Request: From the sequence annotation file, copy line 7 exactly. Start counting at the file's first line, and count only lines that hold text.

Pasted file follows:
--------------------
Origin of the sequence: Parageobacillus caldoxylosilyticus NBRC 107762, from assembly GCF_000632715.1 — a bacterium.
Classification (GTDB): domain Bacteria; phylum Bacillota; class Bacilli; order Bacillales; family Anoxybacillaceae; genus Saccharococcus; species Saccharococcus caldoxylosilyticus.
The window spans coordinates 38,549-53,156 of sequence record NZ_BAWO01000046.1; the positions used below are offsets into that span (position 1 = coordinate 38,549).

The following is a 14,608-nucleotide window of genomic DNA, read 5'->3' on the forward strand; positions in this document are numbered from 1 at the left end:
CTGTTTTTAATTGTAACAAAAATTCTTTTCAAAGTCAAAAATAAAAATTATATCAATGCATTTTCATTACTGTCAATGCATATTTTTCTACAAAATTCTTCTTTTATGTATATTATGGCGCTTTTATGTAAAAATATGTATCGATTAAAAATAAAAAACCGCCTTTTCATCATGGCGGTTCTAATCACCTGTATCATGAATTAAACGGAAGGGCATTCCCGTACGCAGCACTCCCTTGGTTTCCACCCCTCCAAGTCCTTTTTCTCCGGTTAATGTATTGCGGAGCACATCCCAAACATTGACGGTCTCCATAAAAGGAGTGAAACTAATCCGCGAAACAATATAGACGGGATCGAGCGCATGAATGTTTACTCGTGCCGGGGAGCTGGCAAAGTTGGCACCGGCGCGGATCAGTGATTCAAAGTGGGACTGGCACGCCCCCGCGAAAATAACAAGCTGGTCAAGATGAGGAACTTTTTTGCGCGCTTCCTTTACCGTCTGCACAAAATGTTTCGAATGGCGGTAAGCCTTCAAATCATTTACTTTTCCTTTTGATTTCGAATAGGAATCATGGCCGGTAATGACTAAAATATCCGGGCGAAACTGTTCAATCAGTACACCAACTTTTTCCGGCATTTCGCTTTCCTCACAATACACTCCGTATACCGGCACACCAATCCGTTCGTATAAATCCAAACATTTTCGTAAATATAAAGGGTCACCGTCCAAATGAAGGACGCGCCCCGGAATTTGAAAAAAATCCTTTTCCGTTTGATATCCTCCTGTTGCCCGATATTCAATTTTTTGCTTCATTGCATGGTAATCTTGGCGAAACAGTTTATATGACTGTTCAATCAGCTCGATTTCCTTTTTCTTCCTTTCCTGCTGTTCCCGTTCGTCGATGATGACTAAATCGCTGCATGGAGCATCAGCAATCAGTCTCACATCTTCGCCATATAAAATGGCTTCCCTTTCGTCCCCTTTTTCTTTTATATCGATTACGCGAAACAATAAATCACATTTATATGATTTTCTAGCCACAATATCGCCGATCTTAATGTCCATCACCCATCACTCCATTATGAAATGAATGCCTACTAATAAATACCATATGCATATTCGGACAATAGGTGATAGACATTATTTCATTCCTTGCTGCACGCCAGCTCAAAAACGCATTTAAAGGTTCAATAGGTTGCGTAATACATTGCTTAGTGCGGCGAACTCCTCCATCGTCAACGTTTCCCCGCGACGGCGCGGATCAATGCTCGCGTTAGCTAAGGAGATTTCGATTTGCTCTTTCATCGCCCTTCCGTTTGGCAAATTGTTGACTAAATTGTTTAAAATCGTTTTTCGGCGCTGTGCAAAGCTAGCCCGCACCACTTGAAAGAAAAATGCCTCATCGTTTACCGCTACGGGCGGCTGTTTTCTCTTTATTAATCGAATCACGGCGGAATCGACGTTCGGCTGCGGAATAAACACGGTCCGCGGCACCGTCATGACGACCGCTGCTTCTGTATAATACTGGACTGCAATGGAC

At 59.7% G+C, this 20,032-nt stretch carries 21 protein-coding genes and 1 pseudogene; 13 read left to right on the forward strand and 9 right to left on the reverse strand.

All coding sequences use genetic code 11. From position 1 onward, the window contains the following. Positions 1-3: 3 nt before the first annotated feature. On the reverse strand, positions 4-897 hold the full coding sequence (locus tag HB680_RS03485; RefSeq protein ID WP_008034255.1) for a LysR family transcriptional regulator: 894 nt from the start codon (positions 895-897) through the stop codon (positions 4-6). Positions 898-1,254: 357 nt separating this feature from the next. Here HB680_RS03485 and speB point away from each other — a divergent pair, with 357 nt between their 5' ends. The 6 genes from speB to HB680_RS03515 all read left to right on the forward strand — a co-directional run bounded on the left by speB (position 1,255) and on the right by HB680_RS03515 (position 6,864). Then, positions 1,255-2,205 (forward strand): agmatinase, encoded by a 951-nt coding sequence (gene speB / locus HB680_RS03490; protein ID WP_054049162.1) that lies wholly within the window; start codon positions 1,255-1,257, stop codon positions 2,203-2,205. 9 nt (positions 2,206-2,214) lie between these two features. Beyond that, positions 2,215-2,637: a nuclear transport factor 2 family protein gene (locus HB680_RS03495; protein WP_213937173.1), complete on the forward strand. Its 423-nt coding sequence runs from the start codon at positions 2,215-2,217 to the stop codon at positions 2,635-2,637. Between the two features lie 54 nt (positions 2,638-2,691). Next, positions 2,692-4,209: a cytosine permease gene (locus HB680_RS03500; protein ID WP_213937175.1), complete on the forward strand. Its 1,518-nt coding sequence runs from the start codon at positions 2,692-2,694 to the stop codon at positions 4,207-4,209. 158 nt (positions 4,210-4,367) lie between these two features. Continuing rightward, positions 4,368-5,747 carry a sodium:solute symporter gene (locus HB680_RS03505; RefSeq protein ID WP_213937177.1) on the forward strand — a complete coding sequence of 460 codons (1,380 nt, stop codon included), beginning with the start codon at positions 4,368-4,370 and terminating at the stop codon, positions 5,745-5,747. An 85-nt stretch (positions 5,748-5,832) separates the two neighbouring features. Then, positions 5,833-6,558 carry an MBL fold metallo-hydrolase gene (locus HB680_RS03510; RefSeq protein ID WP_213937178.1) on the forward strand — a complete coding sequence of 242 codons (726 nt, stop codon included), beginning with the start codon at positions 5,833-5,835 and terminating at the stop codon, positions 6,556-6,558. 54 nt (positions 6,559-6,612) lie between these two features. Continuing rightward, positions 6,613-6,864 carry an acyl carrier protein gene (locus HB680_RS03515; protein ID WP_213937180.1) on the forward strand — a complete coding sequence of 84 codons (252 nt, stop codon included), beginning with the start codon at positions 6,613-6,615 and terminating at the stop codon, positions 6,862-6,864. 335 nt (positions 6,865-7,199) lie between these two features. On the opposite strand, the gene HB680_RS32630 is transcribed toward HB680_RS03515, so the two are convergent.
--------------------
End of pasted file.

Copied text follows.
All coding sequences use genetic code 11. From position 1 onward, the window contains the following. Positions 1-3: 3 nt before the first annotated feature. On the reverse strand, positions 4-897 hold the full coding sequence (locus tag HB680_RS03485; RefSeq protein ID WP_008034255.1) for a LysR family transcriptional regulator: 894 nt from the start codon (positions 895-897) through the stop codon (positions 4-6). Positions 898-1,254: 357 nt separating this feature from the next. Here HB680_RS03485 and speB point away from each other — a divergent pair, with 357 nt between their 5' ends. The 6 genes from speB to HB680_RS03515 all read left to right on the forward strand — a co-directional run bounded on the left by speB (position 1,255) and on the right by HB680_RS03515 (position 6,864). Then, positions 1,255-2,205 (forward strand): agmatinase, encoded by a 951-nt coding sequence (gene speB / locus HB680_RS03490; protein ID WP_054049162.1) that lies wholly within the window; start codon positions 1,255-1,257, stop codon positions 2,203-2,205. 9 nt (positions 2,206-2,214) lie between these two features. Beyond that, positions 2,215-2,637: a nuclear transport factor 2 family protein gene (locus HB680_RS03495; protein WP_213937173.1), complete on the forward strand. Its 423-nt coding sequence runs from the start codon at positions 2,215-2,217 to the stop codon at positions 2,635-2,637. Between the two features lie 54 nt (positions 2,638-2,691). Next, positions 2,692-4,209: a cytosine permease gene (locus HB680_RS03500; protein ID WP_213937175.1), complete on the forward strand. Its 1,518-nt coding sequence runs from the start codon at positions 2,692-2,694 to the stop codon at positions 4,207-4,209. 158 nt (positions 4,210-4,367) lie between these two features. Continuing rightward, positions 4,368-5,747 carry a sodium:solute symporter gene (locus HB680_RS03505; RefSeq protein ID WP_213937177.1) on the forward strand — a complete coding sequence of 460 codons (1,380 nt, stop codon included), beginning with the start codon at positions 4,368-4,370 and terminating at the stop codon, positions 5,745-5,747. An 85-nt stretch (positions 5,748-5,832) separates the two neighbouring features. Then, positions 5,833-6,558 carry an MBL fold metallo-hydrolase gene (locus HB680_RS03510; RefSeq protein ID WP_213937178.1) on the forward strand — a complete coding sequence of 242 codons (726 nt, stop codon included), beginning with the start codon at positions 5,833-5,835 and terminating at the stop codon, positions 6,556-6,558. 54 nt (positions 6,559-6,612) lie between these two features. Continuing rightward, positions 6,613-6,864 carry an acyl carrier protein gene (locus HB680_RS03515; protein ID WP_213937180.1) on the forward strand — a complete coding sequence of 84 codons (252 nt, stop codon included), beginning with the start codon at positions 6,613-6,615 and terminating at the stop codon, positions 6,862-6,864. 335 nt (positions 6,865-7,199) lie between these two features. On the opposite strand, the gene HB680_RS32630 is transcribed toward HB680_RS03515, so the two are convergent.